A royal family ‘in crisis’: six claims from Omid Scobie’s book Endgame

<span>Photograph: Joe Giddens/PA</span>
Photograph: Joe Giddens/PA

The latest tome on the royals has dropped, though, according to initial reviews, with none of the explosive impact of Spare, the Duke of Sussex’s unsparing memoir.

Endgame – by the Sussexes’ journalist supporter-in-chief, Omid Scobie, the co-author of Finding Freedom, on their escape from “the firm” – examines a royal family “in crisis”.

It has been described as one-sided by monarchy-loving media outlets, with one unnamed royal source reportedly saying it is “depressingly poisonous”.

Scobie, 42, has stressed in pre-publication interviews that he has not interviewed Harry and Meghan for the book, nor is he Meghan’s friend. But he told the Times: “I have mutual friends with [Meghan], and that definitely helps with getting information and breaking details.”

Here are some of its claims.

Heir apparent

The king is reportedly unnerved by the actions of Prince William. Scobie suggests William made attempts to upstage Charles, seeing him as a transitional king. Coverage of his father’s first trooping the colour was wiped from front pages after William gave a rare interview to the Times, for example, the book claims. William is cast as “hot-headed” and a “company man”. He did not consider Charles “competent enough” to adequately deal with the Duke of York situation, it claims. Charles’s reluctance is said to have “baffled” William, “who didn’t have much confidence in his father to do the right thing anyway”. Buckingham Palace and Kensington Palace are reportedly “hives of competing agendas and different ideas about how to modernise”.

Related: ‘The monarchy looks vulnerable’: will Britain’s republicans bring down the king?

Angry king

William’s unilateral decision to immediately distance himself from former lady-in-waiting Lady Susan Hussey after she asked Ngozi Fulani, a black charity leader, where she was “really” from, allegedly angered Buckingham Palace. A palace source is quoted saying it was “a rash … kneejerk response”. The book claims Charles was disappointed by William’s failure to involve him in his big environmental initiative, the Earth Shot prize. It also claims Charles “derived some schadenfreude” from the Cambridges’ criticised tour of the Caribbean. But, Scobie suggests, Charles was “furious” when royal aides told journalists on the journey back that lessons had been learned and discussed a “blueprint” for William’s reign, seeing it as upstaging. The decision to evict Harry and Meghan from Frogmore Cottage is described as punishment. Scobie reports that, in a phone call to Charles, Harry asked: “Don’t you want to see your grandchildren?”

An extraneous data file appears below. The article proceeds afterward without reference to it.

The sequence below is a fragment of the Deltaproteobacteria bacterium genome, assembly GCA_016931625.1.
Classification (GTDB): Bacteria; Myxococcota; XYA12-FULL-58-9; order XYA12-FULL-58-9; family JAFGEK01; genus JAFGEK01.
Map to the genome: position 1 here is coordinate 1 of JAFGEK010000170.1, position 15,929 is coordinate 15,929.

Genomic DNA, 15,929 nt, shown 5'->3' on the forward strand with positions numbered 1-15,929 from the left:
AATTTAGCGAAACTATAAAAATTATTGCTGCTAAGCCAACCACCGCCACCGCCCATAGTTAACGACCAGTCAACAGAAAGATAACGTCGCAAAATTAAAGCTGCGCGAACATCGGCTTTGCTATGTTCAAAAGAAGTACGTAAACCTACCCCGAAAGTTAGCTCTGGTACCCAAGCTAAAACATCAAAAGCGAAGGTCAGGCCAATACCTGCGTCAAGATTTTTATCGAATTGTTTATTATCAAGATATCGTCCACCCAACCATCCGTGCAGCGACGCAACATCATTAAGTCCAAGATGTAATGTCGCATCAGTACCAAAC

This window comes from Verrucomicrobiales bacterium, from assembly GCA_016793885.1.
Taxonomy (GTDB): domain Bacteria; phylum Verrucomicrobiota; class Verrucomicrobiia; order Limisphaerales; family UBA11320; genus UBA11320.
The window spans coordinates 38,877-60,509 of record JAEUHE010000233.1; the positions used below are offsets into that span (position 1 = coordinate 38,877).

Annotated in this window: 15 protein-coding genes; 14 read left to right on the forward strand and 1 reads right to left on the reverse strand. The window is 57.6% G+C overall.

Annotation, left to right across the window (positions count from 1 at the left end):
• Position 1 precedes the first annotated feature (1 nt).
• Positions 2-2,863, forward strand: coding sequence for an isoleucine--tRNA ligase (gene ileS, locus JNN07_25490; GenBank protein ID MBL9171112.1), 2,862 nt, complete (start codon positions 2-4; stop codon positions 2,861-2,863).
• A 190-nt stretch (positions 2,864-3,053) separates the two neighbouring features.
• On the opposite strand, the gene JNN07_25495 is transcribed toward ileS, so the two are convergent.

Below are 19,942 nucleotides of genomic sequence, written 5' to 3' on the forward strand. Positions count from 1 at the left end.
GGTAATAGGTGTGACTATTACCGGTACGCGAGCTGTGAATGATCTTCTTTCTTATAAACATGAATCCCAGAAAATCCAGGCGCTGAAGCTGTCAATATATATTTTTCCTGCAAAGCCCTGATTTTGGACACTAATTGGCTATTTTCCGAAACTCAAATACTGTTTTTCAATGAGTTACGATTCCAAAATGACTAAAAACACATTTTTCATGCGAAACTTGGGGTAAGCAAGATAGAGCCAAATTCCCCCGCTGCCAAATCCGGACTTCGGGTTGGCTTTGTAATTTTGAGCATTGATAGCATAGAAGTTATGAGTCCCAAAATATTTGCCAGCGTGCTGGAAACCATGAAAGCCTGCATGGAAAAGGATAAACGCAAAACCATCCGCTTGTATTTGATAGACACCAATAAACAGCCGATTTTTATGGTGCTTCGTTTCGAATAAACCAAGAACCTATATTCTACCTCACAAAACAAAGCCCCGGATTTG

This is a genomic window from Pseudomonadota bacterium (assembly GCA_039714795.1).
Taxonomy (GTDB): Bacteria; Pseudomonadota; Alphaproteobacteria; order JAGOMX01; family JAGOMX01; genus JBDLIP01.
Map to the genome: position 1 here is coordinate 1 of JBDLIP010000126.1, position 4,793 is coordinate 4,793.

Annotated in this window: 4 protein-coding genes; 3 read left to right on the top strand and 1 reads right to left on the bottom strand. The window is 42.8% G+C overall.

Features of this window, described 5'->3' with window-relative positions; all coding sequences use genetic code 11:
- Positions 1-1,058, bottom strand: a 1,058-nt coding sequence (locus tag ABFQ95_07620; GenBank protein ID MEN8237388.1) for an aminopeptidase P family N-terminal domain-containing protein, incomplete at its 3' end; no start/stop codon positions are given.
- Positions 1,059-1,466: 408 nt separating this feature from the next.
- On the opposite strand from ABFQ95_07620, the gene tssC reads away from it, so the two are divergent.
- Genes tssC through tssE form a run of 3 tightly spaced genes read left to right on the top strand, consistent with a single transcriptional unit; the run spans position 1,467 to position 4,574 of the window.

Brotherly strife

William believes Harry has been “brainwashed” by an “army of therapists”, it is claimed. William also ignored texts from Harry on the day the late Queen died, meaning Harry had to charter a plane to get to Balmoral, it claims. Scobie quotes Harry telling a friend: “I’m ready to move on past it. Whether we get an apology or accountability, who knows: who really cares at this point?” The book also alleges that the Waleses allowed staff to circulate negative stories about the Sussexes.

Thankful queen

Camilla is alleged to have quietly thanked the TV presenter Piers Morgan for defending “the firm” after he called Meghan “Princess Pinocchio”. Camilla is also described by a former aide as rolling her eyes at “lefty nonsense” such as gender identity, unconscious bias and veganism.

Letters from Meghan

Harry was reportedly “gutted” when, after allegations of bullying staff were made against Meghan, the royal family stood by to watch the “dirty game play out”. Harry reportedly confronted his father and brother after Prince Philip’s funeral. Scobie writes that Charles replied: “You must understand, darling boy, the institution can’t just tell the media what to do.” Charles and Meghan exchanged letters in the wake of her interview with Oprah Winfrey, it is alleged. The alleged letters are said to reveal the identity of two people the duchess claimed in the TV interview had aired “concerns” about the colour of then-unborn Prince Archie’s skin.

Queen in training

Kate is described as “jokingly shivering” when Meghan’s name is mentioned. She is accused of being “cold if she doesn’t like someone” and ignoring Meghan’s “cries for help”. Scobie writes that Kate spent more time talking about Meghan than talking to her. The future queen is described as an “inscrutable queen in training – an institutional dream come true”.

Buckingham Palace, Kensington Palace and the Duke and Duchess of Sussex’s representatives have been contacted for comment.